Comment on ‘Fixed point theorems for contraction mappings in modular metric spaces, Fixed Point Theory and Applications, doi:10.1186/1687-1812-2011-93, 20 pages’
© Dehghan et al.; licensee Springer 2012
Received: 8 January 2012
Accepted: 22 August 2012
Published: 7 September 2012
In this paper, we provide an example to show that some results obtained in [Mongkolkeha et al. in Fixed Point Theory Appl. 2011, doi:10.1186/1687-1812-2011-93] are not valid.
We begin with the definition of a modular metric space.
Definition 1 
Let X be a nonempty set. A function is said to be metric modular on X if for all , the following conditions hold:
(i) for all iff ;
(ii) for all ;
(iii) for all .
Given , the set is called a modular metric space generated by and induced by ω. If its generator does not play any role in the situation, we will write instead of .
We need the following theorems in the proof of the main result of this paper.
Theorem 2 [, Theorem 2.6]
Theorem 3 [, Theorem 2.13]
Let ω be (pseudo) modular on a set X. Given a sequence and , we have as if and only if as for all . A similar assertion holds for Cauchy sequences.
for all and .
Recently, Mongkolkeha et al.  proved the following theorems.
Theorem 4 [, Theorem 3.2]
Let ω be metric modular on X and be a modular metric space induced by ω. If is a complete modular metric space and is a contraction mapping, then T has a unique fixed point in . Moreover, for any , iterative sequence converges to the fixed point.
Theorem 5 [, Theorem 3.4]
Let ω be metric modular on X and be a modular metric space induced by ω. If is a complete modular metric space and is a mapping, which is a contraction mapping for some positive integer N. Then, T has a unique fixed point in .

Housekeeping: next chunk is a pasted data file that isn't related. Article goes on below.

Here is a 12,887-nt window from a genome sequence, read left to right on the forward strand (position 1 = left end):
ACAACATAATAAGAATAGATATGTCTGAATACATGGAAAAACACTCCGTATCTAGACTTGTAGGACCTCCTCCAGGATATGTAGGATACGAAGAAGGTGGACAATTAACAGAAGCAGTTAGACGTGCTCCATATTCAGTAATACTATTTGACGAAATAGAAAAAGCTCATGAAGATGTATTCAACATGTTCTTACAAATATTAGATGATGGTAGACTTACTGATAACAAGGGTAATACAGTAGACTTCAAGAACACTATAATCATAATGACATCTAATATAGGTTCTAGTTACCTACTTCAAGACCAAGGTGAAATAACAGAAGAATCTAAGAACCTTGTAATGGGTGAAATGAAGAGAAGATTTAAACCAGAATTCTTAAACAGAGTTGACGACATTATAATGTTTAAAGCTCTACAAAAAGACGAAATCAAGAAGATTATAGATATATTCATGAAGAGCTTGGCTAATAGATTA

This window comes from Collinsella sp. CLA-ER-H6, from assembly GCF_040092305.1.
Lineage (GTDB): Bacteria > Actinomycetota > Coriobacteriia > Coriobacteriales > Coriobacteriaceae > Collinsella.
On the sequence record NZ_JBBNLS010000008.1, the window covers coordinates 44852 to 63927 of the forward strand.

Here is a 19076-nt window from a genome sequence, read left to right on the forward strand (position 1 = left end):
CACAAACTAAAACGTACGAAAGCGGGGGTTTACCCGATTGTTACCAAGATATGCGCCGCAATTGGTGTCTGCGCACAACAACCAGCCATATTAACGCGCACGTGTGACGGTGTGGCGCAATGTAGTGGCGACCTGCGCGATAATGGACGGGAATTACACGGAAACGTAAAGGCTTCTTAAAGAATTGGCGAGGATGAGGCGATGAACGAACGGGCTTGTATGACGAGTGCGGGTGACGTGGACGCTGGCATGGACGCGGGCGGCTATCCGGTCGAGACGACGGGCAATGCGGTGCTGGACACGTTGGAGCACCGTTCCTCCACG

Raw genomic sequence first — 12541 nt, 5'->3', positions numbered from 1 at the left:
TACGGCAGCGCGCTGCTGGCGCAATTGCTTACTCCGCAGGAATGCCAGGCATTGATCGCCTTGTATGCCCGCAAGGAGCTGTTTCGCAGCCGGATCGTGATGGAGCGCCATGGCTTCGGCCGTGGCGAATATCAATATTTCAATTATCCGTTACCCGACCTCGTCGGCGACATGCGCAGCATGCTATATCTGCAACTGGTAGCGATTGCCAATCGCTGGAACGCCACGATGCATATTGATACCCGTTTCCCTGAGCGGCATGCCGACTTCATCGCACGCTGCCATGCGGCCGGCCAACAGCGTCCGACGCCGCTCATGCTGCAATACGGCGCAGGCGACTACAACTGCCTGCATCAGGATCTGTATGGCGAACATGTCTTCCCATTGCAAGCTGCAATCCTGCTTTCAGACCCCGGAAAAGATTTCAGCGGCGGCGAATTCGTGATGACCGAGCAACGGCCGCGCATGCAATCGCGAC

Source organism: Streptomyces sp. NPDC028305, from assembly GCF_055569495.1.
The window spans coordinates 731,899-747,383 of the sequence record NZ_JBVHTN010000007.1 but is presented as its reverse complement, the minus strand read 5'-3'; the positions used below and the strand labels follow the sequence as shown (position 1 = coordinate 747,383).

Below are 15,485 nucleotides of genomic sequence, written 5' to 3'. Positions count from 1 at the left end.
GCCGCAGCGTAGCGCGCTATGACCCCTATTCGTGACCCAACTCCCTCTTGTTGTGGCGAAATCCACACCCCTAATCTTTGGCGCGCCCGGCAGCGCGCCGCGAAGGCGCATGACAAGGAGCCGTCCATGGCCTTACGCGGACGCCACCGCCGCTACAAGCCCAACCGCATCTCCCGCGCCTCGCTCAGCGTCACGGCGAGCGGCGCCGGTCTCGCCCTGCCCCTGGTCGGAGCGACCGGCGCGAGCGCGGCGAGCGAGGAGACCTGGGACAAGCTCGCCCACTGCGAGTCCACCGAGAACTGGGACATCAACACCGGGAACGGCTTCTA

We show that Theorems 4 and 5 are not correct. To this end, we give the following example.
Example 6 Let and define modular ω by if , and if . It is easy to verify that (see also [, Example 2.7]) and . It follows from Theorem 3 that is a complete modular metric space. Now, define by . We show that T is a contraction while it has no fixed point. Let (for example, ) and . If , then and (1) holds. If , then . Therefore, . Hence T is a contraction. On the other hand, by definition of T, it is easy to see that T has no fixed point. So, Theorems 4 and 5 are not correct.
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- Mongkolkeha C, Sintunavarat W, Kumam P: Fixed point theorems for contraction mappings in modular metric spaces. Fixed Point Theory Appl. 2011. doi:10.1186/1687–1812–2011–93Google Scholar
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